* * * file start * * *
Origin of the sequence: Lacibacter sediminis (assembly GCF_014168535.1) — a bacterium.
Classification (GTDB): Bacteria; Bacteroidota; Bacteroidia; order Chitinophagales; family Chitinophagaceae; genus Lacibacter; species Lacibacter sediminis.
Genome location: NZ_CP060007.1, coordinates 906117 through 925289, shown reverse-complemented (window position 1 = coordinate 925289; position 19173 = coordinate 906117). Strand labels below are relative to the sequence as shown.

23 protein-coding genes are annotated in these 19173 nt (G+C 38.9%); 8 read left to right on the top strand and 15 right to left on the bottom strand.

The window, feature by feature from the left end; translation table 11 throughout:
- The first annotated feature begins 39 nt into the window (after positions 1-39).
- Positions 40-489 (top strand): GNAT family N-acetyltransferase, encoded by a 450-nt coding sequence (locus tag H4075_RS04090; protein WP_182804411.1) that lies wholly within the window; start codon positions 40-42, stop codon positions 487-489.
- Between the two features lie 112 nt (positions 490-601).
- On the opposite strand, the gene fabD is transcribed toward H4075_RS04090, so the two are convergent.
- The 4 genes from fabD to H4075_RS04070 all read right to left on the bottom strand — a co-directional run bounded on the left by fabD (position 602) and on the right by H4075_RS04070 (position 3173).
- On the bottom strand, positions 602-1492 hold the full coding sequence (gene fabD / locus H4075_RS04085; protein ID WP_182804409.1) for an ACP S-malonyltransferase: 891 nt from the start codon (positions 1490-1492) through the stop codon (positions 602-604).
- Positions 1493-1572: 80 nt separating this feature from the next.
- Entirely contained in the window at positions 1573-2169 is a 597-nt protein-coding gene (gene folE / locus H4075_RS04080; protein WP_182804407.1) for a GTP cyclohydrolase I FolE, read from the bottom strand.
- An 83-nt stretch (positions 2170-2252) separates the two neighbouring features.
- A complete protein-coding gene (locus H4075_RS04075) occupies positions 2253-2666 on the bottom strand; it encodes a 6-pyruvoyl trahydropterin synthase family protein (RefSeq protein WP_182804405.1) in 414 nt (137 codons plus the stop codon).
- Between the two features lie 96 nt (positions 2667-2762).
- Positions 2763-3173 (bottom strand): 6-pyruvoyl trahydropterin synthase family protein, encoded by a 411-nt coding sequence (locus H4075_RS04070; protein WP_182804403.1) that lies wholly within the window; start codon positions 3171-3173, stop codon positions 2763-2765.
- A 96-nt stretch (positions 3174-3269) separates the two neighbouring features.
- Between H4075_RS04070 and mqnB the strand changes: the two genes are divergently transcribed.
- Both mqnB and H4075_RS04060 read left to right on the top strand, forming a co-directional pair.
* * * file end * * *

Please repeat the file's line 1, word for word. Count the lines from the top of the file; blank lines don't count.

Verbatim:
Origin of the sequence: Lacibacter sediminis (assembly GCF_014168535.1) — a bacterium.